Date: 4/12/18 7:21 pm
From: 'Bill Rapai' via Birders <birders...>
Subject: Re: [birders] Feds propose dropping Kirtland's Warbler from endangered species list
Bob:

My problem isn’t the biology, it’s the politics. Kirtland’s warbler, due to its unusual biology, will always need substantial resources for conservation, protection, research, and so forth. As soon as it’s no longer a listed species, there are people who will do their level best to gut the funding, gut the protection, gut the research and gut the birds themselves if at all feasible. There is always money that wants to use land in ways that are destructive to sensitive species. That money will be saying, “Those birds are just fine now! They don’t need protection! They’ll be A-OK!” That line will be heard in “quiet conversations” in the offices of politicians the day delisting happens, and it will not be easy to fight, especially since many of those politicians will neither know nor care about the ongoing needs of the species. To win those battles, you need every tool you can get. De-listing or reduction in listing level means losing a very important too.
I appreciate your concern and you are asking all the right questions! But I can send you a copy of the Memorandum of Understanding that has been signed by the Michigan DNR, the U.S. Forest Service and the U.S. Fish and Wildlife Service that commits those three agencies to continue to maintain Kirtland's Warbler habitat into the future.


Many, many really good, really smart, really committed people, inside and outside of government, have spent the past couple of years preparing for this moment. I can assure you that the agencies are on board and are dedicated to following through.


Nearly all of the Kirtland's Warbler population is found in Michigan state forests and the Huron-Manistee National Forest. Those forests will continue to be managed for Kirtland's Warbler populations--with some changes to experiment whether there are better, smarter, more efficient ways of doing the job. These forests grow in poor quality soil so there is no chance they will be converted to agriculture. Human population has been trending down in these counties over the past 50 years so there is little chance the forests will be sold and subdivided.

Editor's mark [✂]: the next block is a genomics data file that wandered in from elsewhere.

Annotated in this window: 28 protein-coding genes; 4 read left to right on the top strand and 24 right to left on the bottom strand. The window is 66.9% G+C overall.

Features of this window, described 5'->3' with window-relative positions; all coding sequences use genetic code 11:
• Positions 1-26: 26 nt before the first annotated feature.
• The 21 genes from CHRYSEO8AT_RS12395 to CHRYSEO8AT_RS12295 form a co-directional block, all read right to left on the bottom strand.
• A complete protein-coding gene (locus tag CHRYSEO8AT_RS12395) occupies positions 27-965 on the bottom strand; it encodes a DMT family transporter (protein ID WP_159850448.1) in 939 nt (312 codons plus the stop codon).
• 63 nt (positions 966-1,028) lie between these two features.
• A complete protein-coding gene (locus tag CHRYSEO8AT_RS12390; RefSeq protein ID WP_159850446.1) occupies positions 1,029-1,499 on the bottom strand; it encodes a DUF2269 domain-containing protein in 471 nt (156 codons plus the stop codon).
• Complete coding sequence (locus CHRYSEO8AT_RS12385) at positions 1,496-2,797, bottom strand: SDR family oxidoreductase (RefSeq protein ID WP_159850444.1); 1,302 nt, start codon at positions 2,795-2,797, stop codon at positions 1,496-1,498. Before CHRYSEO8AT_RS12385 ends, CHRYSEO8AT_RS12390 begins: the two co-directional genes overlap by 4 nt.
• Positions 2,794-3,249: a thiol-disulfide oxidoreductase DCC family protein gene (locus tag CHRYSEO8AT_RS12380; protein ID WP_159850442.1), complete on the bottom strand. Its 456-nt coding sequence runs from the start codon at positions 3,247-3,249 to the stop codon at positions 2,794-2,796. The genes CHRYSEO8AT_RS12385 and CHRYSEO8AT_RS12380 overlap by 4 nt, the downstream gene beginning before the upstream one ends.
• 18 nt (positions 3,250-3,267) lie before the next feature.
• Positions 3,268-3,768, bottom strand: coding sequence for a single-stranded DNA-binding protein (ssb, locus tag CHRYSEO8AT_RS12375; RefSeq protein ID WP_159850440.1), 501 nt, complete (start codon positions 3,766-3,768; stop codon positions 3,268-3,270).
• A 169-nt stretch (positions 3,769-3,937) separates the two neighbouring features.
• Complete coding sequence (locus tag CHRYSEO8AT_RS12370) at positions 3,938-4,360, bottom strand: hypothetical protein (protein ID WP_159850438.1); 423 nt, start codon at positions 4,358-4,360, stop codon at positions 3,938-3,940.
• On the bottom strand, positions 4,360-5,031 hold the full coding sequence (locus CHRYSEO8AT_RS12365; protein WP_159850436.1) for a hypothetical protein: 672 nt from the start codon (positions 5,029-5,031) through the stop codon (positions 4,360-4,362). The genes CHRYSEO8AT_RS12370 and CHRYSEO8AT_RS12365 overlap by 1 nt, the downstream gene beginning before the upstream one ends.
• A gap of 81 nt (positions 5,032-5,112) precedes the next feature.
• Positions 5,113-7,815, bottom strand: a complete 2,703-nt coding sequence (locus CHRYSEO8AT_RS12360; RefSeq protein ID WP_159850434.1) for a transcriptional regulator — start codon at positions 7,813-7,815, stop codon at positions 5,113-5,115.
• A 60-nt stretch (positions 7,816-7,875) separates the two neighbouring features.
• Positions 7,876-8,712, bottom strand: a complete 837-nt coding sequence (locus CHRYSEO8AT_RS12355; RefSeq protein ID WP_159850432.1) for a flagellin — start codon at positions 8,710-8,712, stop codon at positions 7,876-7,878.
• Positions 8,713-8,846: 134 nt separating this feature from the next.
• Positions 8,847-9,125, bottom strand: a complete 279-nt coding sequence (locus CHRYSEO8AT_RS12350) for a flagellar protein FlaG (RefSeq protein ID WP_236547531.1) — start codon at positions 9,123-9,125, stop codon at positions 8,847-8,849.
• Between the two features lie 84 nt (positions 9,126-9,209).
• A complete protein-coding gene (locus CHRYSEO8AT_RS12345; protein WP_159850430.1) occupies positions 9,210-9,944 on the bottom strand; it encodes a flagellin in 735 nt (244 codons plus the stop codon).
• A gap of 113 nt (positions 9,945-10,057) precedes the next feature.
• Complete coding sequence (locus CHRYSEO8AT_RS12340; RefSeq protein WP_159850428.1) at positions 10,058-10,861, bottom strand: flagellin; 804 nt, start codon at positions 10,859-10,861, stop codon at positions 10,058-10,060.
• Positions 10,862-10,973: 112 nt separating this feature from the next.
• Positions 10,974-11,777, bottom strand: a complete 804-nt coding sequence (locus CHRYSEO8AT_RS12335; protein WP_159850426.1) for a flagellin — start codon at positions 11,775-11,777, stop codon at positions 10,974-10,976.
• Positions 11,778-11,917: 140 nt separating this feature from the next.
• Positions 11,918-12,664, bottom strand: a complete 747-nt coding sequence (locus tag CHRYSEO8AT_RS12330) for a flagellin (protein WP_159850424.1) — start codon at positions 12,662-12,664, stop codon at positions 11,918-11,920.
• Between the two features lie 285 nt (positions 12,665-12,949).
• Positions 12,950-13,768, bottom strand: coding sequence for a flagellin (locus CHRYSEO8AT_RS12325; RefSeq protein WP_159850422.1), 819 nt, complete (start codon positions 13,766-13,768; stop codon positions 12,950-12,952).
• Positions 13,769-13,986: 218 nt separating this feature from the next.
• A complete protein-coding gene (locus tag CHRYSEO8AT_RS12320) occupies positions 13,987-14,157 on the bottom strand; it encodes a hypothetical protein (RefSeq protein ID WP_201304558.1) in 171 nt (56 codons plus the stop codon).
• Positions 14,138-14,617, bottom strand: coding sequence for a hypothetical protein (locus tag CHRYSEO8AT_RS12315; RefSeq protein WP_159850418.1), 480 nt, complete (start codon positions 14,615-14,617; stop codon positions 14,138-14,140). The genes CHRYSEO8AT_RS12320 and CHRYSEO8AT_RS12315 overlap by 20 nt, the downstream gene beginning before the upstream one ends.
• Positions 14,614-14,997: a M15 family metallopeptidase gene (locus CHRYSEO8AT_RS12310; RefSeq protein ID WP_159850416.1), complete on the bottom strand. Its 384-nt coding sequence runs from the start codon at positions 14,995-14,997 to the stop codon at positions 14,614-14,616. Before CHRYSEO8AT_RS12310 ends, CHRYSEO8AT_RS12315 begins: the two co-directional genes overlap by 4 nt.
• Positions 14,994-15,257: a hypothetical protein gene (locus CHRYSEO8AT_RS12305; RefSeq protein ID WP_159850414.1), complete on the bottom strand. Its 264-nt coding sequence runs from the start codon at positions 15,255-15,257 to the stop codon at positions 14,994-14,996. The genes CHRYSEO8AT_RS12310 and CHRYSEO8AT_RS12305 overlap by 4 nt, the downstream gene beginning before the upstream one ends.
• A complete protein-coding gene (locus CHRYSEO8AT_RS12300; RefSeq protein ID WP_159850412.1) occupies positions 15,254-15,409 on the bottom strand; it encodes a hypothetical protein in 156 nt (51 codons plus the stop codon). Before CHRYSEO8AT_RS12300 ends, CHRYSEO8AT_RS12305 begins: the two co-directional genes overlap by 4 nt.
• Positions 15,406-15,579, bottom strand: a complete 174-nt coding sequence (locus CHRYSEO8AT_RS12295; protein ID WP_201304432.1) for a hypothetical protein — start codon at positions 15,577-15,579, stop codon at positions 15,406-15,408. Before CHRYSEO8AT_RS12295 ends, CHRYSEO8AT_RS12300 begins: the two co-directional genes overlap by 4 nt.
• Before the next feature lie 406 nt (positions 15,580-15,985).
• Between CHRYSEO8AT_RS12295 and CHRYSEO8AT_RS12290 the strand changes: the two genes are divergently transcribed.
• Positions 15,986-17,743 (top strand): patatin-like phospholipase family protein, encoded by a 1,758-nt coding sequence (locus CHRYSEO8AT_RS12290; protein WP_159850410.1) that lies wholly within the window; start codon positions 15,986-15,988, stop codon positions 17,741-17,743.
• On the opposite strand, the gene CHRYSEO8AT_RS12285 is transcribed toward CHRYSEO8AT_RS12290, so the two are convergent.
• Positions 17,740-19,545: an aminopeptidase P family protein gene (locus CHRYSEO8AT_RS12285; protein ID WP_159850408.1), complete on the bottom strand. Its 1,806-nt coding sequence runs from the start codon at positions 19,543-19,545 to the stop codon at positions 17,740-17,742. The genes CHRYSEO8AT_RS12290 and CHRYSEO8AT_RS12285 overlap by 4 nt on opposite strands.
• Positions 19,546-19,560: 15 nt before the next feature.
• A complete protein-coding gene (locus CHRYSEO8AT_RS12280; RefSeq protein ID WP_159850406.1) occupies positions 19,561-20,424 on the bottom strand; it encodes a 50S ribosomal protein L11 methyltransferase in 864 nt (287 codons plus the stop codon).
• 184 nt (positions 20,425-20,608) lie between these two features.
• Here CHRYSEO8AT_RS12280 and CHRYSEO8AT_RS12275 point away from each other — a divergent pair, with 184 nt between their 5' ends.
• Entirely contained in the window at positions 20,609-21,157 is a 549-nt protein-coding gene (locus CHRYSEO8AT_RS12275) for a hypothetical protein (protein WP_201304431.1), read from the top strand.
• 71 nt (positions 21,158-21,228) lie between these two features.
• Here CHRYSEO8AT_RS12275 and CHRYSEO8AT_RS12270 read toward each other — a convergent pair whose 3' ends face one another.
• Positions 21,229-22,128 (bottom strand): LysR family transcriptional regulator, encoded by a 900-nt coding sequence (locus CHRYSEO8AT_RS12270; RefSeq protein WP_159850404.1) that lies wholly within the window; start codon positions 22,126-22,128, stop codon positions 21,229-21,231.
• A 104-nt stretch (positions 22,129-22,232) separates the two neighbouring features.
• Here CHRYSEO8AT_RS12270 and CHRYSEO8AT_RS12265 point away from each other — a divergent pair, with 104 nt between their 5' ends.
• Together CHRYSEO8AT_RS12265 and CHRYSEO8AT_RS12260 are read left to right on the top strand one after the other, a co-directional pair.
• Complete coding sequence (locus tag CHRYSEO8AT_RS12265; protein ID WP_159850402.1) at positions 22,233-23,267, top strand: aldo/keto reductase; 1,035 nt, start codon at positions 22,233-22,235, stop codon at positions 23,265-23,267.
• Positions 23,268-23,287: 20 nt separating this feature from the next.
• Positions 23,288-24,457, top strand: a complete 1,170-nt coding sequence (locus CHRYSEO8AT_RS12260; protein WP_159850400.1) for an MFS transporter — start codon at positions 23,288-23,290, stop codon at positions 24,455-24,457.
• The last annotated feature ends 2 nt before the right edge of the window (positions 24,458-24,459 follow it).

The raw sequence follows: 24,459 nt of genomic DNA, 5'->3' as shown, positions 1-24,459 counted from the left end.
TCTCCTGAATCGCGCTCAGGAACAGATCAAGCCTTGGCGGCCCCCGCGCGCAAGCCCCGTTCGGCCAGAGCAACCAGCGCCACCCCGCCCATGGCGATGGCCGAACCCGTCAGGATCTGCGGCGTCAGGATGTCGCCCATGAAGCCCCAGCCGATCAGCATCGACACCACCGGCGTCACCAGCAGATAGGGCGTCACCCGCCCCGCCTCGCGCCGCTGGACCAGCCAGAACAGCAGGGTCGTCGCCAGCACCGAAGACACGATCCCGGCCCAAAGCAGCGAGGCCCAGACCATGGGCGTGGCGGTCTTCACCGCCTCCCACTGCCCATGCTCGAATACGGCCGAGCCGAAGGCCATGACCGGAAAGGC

Finally, over the past three years, I personally have visited with legislators in Lansing to promote the Kirtland's Warbler and prepare legislators for the delisting announcement. I have been, for the most part, warmly welcomed. Legislators have been pleased with our efforts to prepare for delisting and future management without the use of additional taxpayer money. They also see the economic benefit of continued Kirtland's Warbler conservation; we have shown them how important birding dollars are to economies in towns like Grayling and Mio. Legislators understand that if they do something to negatively impact those birding dollars, they risk losing their jobs.


I know there are exceptions in the legislature, but I can say by and large the people who make Kirtland's Warbler policy understand what this little bird means to this state -- as an economic catalyst and and a symbol of Michigan's commitment to conservation.


Bill Rapai
Grosse Pointe


Author of Brewed in Michigan: The New Golden Age of Brewing in the Great Beer State, which has been named a Michigan Notable Book for 2018 by the Library of Michigan. http://www.wsupress.wayne.edu/books/detail/brewed-michigan









-----Original Message-----
From: Bob Bethune <bobbethune...>
To: Birders <birders...>
Sent: Thu, Apr 12, 2018 4:16 pm
Subject: Re: [birders] Feds propose dropping Kirtland's Warbler from endangered species list


My problem isn’t the biology, it’s the politics. Kirtland’s warbler, due to its unusual biology, will always need substantial resources for conservation, protection, research, and so forth. As soon as it’s no longer a listed species, there are people who will do their level best to gut the funding, gut the protection, gut the research and gut the birds themselves if at all feasible. There is always money that wants to use land in ways that are destructive to sensitive species. That money will be saying, “Those birds are just fine now! They don’t need protection! They’ll be A-OK!” That line will be heard in “quiet conversations” in the offices of politicians the day delisting happens, and it will not be easy to fight, especially since many of those politicians will neither know nor care about the ongoing needs of the species. To win those battles, you need every tool you can get. De-listing or reduction in listing level means losing a very important too.
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